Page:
By the time students get to 4

^{th}and 5

^{th}grades, they should already have strong conceptual understanding of the following place value concepts:

-counting by ones,
fives, tens, hundreds, thousands, etc.

-each place value
is 10 of the place value to the right.

-writing numbers
in words and numerals.

-working with
expanded form for smaller numbers.

-comparing and
ordering smaller numbers.

-rounding whole
numbers.

-using place value
understanding when adding and subtracting.

-multiplying by
ten.

Hopefully, the
students have been taught to use these concepts, and not just to apply ‘tricks’
to get the answers. If they’ve been
using shortcuts (eg, ‘just add a 0’ for multiplying by 10, or ‘circle the
place, look at the number to the right, and change everything to 0’ for
rounding, or ‘just carry the 1’ when regrouping in addition), then helping
students understand harder place value concepts in upper elementary is going to
be a real struggle. If they’ve truly
developed the conceptual understanding for these place value concepts, then the
more complex ideas in the upper grades should build naturally on what they have
already learned. (And the same going
forward- what they will learn in middle and high school should build naturally
on the place value concepts from upper elementary, making them even more
important.)

In upper
elementary, the focus shifts to larger/ smaller numbers, including decimals,
and to generalizing and applying the base ten concepts. Many of the concepts are the same ideas, just
now applied to larger numbers and decimals.
In lower grades, students learn to compare numbers to the thousands
place. In upper grades, they extend this
understanding to comparing larger, multidigit numbers and decimals. In fourth and fifth grade, students work on
place value concepts such as:

-understanding
that the place value to the right is 1/10 of the one to the left, and the one
to the left is 10 times the one to the right.

-use rounding and
estimation fluently and apply them as a check on the reasonableness of a number
or answer.

-comparing and
ordering decimals and larger numbers.

-working with
expanded form for decimals and larger numbers.

-apply place value
understanding when performing arithmetic.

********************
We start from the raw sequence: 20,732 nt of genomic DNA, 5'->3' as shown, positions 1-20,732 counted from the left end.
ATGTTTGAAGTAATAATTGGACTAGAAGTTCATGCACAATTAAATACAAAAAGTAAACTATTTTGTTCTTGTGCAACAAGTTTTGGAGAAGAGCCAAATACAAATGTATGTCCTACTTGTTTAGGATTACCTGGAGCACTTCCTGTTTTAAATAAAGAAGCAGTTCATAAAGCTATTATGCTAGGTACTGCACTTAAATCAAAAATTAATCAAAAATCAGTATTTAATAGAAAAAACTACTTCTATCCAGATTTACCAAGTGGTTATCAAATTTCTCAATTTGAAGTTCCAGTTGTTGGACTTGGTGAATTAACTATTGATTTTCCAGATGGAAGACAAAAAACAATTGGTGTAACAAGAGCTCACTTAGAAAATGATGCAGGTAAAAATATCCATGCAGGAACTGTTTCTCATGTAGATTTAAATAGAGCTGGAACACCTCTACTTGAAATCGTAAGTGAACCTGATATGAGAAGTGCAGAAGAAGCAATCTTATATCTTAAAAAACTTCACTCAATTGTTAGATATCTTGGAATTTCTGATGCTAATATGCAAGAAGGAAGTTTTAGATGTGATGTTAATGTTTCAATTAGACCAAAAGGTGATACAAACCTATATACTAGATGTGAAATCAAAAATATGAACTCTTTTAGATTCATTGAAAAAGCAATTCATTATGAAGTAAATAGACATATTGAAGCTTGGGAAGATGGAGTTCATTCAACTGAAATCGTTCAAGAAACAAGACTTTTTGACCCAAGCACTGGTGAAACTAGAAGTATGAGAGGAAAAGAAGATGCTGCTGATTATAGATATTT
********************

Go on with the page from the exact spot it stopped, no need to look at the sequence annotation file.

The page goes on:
-applying patterns
of zeros and ‘moving the decimal’ when multiplying or dividing by ten.

-beginning to work
with exponents (an extension of multiplying by ten)

To help develop
these concepts in upper elementary, try:

-relating numbers
to money. This works for both very large
numbers (a billionaire is worth ONE HUNDRED millionaires), and for decimals
(dollars and cents are a very concrete way for kids to understand ones, tenths,
and hundredths.)

-working with
calculation problems where it makes more sense to apply place value concepts
than to use the standard algorithm.
1,000- 999 is a perfect example of this.
Many students will struggle trying to borrow from the 1 in the thousands
place, across all those zeros, but students with strong place value
understanding will see that 999 is only one away from one thousand.

-do a lot of estimating…
especially with money. A great way to
practice this is by estimating the total grocery bill for a list of items.

-continue working
with number lines. (They aren’t just for
learning to count from 0-100!) Making a
decimal number line from 0.00 to 1.00, counting by tenths and hundredths is a
great way for students to make sense of how tenths, hundredths, and ones
connect and why the zeros at the end of decimals are not always necessary. Try having each pair or group make a decimal
number line between two different whole numbers (one group does 0.00-1.00, one
does 1.00-2.00, etc.), so students can see how decimals connect to whole
numbers, and will help rounding to the nearest whole make more sense.

-using real life
examples of large numbers and decimals. It
can be hard to make these numbers concrete for kids, and finding real life
examples can help.

-do math talks and
strategy talks where students share ideas and strategies based on place value
understanding. If your students aren’t
at that level yet, start with modeling it for them.

-encourage
students to use strategies other than the standard algorithms. The standard algorithms are very practical,
and students definitely need to be able to use them. But we also have calculators that can
replicate the standard algorithms for us.
What calculators cannot replicate is the more flexible thinking and
understanding that comes from solving problems using a variety of strategies
and the strong place value concepts that develop from working with numbers in
this way.